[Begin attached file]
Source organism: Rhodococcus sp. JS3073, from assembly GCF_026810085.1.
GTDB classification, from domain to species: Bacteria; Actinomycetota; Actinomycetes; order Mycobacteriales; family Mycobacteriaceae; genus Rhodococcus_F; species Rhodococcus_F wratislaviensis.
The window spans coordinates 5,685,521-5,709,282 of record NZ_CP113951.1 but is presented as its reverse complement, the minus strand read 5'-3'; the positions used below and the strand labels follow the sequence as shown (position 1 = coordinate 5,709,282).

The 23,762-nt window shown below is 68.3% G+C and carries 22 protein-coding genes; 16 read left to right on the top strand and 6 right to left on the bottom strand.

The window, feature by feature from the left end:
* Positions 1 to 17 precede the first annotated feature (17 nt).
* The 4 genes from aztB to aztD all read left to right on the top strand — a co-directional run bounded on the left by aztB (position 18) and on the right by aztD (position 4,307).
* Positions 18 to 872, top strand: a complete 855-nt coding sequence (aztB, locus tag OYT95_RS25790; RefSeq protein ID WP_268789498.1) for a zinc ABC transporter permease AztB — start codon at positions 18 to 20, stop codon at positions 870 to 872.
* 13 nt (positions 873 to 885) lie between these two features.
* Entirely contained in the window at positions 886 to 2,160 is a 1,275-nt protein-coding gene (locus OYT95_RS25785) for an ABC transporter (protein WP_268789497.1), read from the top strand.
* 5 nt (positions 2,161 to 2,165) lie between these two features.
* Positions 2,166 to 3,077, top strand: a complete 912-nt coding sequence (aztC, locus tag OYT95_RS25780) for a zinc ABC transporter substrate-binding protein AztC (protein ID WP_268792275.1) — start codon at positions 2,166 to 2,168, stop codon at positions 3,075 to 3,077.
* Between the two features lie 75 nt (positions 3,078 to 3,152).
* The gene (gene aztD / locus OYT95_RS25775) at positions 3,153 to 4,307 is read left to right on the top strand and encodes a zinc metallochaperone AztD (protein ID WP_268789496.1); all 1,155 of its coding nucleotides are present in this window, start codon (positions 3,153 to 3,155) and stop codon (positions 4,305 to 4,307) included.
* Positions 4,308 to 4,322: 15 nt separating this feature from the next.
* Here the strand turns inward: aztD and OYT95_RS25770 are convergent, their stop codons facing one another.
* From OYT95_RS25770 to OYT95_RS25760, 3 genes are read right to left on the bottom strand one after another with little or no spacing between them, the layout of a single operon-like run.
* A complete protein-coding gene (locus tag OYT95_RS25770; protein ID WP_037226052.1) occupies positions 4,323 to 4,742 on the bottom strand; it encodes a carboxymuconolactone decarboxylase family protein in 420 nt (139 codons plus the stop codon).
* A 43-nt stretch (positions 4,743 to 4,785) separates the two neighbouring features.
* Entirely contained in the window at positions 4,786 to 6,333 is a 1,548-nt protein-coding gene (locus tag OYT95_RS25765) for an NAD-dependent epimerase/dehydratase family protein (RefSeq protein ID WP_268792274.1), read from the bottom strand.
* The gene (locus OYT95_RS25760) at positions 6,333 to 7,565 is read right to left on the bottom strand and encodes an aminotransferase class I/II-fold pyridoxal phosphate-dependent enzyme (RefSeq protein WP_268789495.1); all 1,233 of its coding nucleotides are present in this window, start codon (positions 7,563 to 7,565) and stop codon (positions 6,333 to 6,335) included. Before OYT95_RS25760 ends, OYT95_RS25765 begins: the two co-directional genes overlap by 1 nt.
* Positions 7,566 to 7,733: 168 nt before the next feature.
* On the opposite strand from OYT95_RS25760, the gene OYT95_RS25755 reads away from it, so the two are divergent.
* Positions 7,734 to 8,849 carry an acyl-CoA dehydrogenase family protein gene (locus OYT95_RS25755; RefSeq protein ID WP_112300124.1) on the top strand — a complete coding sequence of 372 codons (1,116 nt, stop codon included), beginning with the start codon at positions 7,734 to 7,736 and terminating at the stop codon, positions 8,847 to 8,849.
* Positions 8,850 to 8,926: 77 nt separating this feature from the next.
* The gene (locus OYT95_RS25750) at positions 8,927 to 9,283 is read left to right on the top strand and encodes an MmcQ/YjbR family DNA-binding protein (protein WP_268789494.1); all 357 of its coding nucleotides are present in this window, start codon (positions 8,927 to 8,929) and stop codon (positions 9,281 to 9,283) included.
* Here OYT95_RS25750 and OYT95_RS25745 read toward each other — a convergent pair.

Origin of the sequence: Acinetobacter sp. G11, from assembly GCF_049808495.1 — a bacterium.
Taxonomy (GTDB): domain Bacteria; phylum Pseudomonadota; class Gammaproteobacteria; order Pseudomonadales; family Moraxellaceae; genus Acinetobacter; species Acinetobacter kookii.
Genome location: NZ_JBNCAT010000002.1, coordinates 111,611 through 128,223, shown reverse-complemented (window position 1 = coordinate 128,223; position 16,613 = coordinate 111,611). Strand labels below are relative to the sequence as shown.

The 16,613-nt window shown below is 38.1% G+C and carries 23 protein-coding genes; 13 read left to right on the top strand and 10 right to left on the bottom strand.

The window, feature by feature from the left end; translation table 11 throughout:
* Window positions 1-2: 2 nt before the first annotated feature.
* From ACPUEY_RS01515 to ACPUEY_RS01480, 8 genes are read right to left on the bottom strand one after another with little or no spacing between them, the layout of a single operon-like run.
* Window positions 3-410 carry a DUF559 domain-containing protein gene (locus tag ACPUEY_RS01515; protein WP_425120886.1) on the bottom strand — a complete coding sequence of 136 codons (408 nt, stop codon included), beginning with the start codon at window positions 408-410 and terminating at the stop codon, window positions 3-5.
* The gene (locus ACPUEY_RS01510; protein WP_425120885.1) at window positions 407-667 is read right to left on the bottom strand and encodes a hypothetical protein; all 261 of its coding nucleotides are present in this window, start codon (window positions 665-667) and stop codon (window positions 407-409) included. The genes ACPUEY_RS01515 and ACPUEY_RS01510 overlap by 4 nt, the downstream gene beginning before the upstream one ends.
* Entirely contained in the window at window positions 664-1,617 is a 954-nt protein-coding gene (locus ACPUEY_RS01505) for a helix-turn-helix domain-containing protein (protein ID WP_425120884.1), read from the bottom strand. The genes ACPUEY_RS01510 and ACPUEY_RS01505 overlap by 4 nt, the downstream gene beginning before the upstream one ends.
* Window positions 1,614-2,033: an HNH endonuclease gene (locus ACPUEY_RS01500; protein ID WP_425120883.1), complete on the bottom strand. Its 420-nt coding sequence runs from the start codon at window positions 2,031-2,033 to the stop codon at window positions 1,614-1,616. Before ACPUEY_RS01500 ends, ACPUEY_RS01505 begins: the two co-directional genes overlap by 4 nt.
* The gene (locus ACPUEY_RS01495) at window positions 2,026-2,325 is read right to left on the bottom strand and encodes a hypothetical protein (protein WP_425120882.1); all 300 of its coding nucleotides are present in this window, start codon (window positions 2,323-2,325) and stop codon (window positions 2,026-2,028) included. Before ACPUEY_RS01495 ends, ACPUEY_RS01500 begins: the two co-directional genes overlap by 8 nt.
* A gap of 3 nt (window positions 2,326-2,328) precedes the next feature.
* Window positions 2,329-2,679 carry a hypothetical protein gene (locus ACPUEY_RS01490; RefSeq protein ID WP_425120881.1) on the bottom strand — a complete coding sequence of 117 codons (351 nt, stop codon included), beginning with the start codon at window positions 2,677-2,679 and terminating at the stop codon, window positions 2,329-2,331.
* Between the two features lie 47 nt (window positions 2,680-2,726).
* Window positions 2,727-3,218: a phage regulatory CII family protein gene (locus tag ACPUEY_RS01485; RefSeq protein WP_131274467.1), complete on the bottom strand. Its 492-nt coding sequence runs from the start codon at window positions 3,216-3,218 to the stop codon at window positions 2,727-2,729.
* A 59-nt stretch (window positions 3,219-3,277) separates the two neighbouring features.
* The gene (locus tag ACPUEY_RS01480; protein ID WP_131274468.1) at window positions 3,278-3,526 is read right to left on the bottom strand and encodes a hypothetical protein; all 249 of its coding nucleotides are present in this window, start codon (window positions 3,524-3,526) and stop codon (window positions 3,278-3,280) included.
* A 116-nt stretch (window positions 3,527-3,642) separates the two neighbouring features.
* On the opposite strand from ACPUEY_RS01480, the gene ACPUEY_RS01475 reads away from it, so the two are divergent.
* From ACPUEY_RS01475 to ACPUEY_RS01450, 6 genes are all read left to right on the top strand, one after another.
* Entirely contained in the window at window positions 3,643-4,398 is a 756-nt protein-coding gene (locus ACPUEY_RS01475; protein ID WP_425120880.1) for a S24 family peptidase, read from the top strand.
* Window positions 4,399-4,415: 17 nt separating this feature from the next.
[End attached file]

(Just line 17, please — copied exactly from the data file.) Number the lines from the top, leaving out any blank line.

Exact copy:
* From OYT95_RS25770 to OYT95_RS25760, 3 genes are read right to left on the bottom strand one after another with little or no spacing between them, the layout of a single operon-like run.